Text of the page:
Once during the war I came up this same lovely coast in the American destroyer Knight. We came fast. Germans threw shells at us from the hills and aircraft splashed bombs at us and submarines unknown tried to lay torpedoes on us. I swear I think it was much safer than that drive with Signor Bassano. And yet he brought us at last, safe but limp, to Positano.
Positano bites deep. It is a dream place that isn’t quite real when you are there and becomes beckoningly real after you have gone. Its houses climb a hill so steep it would be a cliff except that stairs are cut in it. I believe that whereas most house foundations are vertical, in Positano they are horizontal. The small curving bay of unbelievably blue and green water lips gently on a beach of small pebbles. There is only one narrow street and it does not come down to the water. Everything else is stairs, some of them as steep as ladders. You do not walk to visit a friend, you either climb or slide.
Nearly always when you find a place as beautiful as Positano, your impulse is to conceal it. You think, “If I tell, it will be crowded with tourists and they will ruin it, turn it into a honky-tonk and then the local people will get touristy and there’s your lovely place gone to hell”. There isn’t the slightest chance of this in Positano. In the first place there is no room. There are about two thousand inhabitants in Positano and there is room for about five hundred visitors, no more. The cliffs are all taken. Except for the half ruinous houses very high up, all space is utilized. And the Positanese invariably refuse to sell. They are curious people. I will go into that later.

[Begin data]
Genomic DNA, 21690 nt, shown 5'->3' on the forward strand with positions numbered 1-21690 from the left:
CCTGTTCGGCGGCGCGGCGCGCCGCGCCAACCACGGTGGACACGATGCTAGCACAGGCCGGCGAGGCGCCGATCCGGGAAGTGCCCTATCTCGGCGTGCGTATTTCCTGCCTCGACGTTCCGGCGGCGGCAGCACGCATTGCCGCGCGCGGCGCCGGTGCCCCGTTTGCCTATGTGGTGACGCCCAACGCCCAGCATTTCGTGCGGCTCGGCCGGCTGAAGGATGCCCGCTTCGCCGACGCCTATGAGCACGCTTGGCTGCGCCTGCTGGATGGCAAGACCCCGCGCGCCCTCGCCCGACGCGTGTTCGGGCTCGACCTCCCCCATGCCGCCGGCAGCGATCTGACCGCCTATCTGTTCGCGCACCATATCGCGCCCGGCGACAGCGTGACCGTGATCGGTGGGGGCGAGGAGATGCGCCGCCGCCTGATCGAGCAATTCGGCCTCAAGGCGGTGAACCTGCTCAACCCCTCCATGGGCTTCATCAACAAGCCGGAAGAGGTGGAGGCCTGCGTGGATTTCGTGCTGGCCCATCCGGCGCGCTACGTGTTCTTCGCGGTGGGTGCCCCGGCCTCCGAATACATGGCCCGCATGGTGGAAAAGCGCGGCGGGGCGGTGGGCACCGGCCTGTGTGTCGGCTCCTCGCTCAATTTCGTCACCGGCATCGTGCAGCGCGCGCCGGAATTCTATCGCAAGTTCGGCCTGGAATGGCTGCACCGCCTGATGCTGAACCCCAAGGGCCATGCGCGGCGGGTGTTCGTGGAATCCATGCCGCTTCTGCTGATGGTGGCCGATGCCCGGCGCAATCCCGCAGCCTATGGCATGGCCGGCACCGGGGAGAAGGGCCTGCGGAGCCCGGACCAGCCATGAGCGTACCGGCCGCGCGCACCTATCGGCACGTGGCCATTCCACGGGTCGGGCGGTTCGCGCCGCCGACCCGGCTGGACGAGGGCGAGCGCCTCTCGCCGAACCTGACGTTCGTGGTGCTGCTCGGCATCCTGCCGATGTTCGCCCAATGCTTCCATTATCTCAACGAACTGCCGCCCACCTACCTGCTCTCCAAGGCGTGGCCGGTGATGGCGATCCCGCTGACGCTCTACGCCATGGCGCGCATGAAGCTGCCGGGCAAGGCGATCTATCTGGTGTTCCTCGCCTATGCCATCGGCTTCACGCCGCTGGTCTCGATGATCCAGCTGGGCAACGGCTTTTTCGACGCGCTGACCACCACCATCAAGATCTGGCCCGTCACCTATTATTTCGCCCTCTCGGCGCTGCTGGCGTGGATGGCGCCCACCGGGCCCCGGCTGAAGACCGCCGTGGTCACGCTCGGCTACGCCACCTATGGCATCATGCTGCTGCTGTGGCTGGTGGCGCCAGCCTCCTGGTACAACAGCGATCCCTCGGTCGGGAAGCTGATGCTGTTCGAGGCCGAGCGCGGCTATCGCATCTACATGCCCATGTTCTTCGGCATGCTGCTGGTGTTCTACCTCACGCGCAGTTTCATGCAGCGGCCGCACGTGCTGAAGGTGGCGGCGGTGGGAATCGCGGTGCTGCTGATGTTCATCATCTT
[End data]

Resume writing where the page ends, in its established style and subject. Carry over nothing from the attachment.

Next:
Again, Positano is never likely to attract the organdie-and-white linen tourist. It would be impossible to dress as a languid tourist-lady-crisp, cool white dress, sandals as white and light as little clouds, picture hat of arrogant nonsense, and one red rose held in a listless whitegloved pinky. I dare any dame to dress like this and climb the Positano stairs for a cocktail. She will arrive looking like a washcloth at a boys’ camp. There no way for her to get anywhere except by climbing. This alone eliminates one kind of tourist, the show tourist. The third deterrent to a great influx of tourists lies in the nature of the Posianese themselves. They just don’t give a damn. They have been living here since before recorded history and they don’t intend to change now. They don’t have much but they like what they have and will not move over for a buck.
We went to the Sirenuse, an old family house converted into a first class hotel, spotless and cool, with grape arbors over its outside dining rooms. Every room has its little balcony and looks t over the blue sea to the islands of the sirens from which those ladies sang so sweetly. The owner of the Hotel Sirenuse is an Italian nobleman, Marquis Paolo Sersale. He is also the mayor of Positano, a strong handsome man of about fifty who dresses mostly like beachcomber and works very hard at his job as mayor. How he got the job is an amusing story.